Rarely are we able to go to bat for a hero. But that’s what I’m doing today. On December 6th, the Baseball Hall of Fame’s Veterans Committee will consider 12 candidates for the highest honor in the sport. One of these candidates happens to be Ted Simmons, the great St. Louis Cardinal catcher of the 1970s. He belongs in the Hall, and I’m here to make his case.
Gaining Hall of Fame recognition by having donned a catcher’s tools of ignorance has proven to be a Herculean challenge. Only three catchers have played the game since 1966 and made it to Cooperstown: Johnny Bench (1967-83), Carlton Fisk (1969-93), and Gary Carter (1974-92). Among the 16 backstops in the Hall of Fame, Bench is the only first-ballot inductee. (No other position has so few honorees elected in their first year of eligibility.) Catchers have an inherent penalty against their Hall candidacy, in that the rigors of their defensive role tend to diminish the offensive numbers that attract the eyes of Hall of Fame voters. Simmons, it should be noted, was penalized further by spending the prime of his career in the considerable shadow of that one first-ballot catching legend, Bench.
When Simmons first became eligible for election to the Hall, he received only 3.7 percent of the vote from the Baseball Writers Association of America (75 percent being the standard for induction). The paltry figure knocked Simmons from the ballot for any future consideration ... until now, when the Veterans Committee (16 voters) will reconsider the egregious slight. Here’s hoping 12 of those voters read this column.
Ted Simmons was a switch-hitting doubles machine for the Cardinals in the Seventies, an era that saw Lou Brock and Bob Gibson wind down their Hall of Fame careers with clubs unable to reach the postseason (where players invariably boost their Hall of Fame stock). Over the course of his career (including five seasons with Milwaukee and three as a pinch-hitter with Atlanta), Simmons finished in his league’s top 10 in batting six times, RBIs six times, and doubles eight times. Despite the drab teams for which he toiled, Simmons finished in the top 10 for National League MVP three times (1972, ’75, and ’77). He was an eight-time All-Star and is 14th all-time in games played at catcher.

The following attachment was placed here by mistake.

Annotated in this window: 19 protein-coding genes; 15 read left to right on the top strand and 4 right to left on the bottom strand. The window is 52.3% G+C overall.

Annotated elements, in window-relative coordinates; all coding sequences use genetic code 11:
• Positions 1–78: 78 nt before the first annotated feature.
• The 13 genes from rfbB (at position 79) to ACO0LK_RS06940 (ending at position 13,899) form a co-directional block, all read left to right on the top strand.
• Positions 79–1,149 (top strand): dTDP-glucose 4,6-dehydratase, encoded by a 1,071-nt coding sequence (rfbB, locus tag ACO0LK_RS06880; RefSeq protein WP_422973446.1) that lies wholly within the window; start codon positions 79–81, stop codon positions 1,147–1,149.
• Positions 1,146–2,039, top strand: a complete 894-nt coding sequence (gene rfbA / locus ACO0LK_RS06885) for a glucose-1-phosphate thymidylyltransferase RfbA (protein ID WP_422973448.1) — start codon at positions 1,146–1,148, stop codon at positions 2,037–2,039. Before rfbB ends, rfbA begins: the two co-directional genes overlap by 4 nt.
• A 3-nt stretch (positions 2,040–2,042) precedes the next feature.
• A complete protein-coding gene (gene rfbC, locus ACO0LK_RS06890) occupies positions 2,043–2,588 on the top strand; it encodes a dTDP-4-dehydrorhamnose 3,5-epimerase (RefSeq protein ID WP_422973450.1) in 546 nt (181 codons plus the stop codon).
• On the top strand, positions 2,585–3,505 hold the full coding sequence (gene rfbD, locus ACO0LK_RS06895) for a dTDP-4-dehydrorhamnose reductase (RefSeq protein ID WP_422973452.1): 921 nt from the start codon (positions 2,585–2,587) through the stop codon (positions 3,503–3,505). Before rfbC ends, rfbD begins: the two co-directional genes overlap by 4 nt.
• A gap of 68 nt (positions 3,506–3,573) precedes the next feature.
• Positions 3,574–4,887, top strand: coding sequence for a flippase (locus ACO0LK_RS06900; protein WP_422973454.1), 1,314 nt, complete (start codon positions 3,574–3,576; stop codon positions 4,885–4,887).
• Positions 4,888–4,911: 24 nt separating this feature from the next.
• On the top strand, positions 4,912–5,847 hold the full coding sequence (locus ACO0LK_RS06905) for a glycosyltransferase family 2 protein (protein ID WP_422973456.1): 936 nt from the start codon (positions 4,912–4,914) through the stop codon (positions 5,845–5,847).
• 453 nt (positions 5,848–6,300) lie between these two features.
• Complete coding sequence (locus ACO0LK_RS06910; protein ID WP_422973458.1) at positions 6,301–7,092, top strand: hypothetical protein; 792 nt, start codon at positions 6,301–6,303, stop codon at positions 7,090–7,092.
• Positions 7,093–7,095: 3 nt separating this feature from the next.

Simmons had more career hits (2,472) than Hall of Fame catchers Yogi Berra and Carlton Fisk. He scored more runs (1,074) than Hall of Fame catcher Gary Carter. And get this: Ted Simmons had more RBIs (1,389) than Johnny Bench. Mike Piazza — the former Dodger and Met All-Star — was fearsome at the plate (not so much behind it) and will surely be elected to the Hall when he becomes eligible in 2013. Simmons had more hits, runs, and RBIs than Piazza.
The standard complaint about Simmons was his shortcomings as a defensive catcher. This is akin to griping about Elizabeth Hurley’s posture. And Simmons wasn’t that bad. The man caught two no-hitters (one by Bob Gibson in 1971, another by Bob Forsch in 1978). He led National League catchers in assists twice (granted, opposing base runners were ready and willing to test him). Factor in the heat of St. Louis summers (magnified by the artificial turf of Busch Stadium at the time), and Simmons — donning those tools of ignorance day in, day out — battled elements in ways your average (or Hall of Fame) leftfielder did not.
I was introduced to Ted Simmons in 1978, when I opened a pack of baseball cards to find him smiling at me, kneeling in his catcher's gear (minus the mask). He may as well have had Superman’s logo on his chest protector. Later that summer, my dad bought me a slurpee at a nearby convenience store. The plastic cup had Simmons’ face on it. It was just as good as a Batman mug. Simmons and Roger Staubach were my first sports heroes. Staubach has been a Hall of Famer for 25 years now. Here’s hoping in a few days Simmons gets his due from baseball’s hallowed shrine.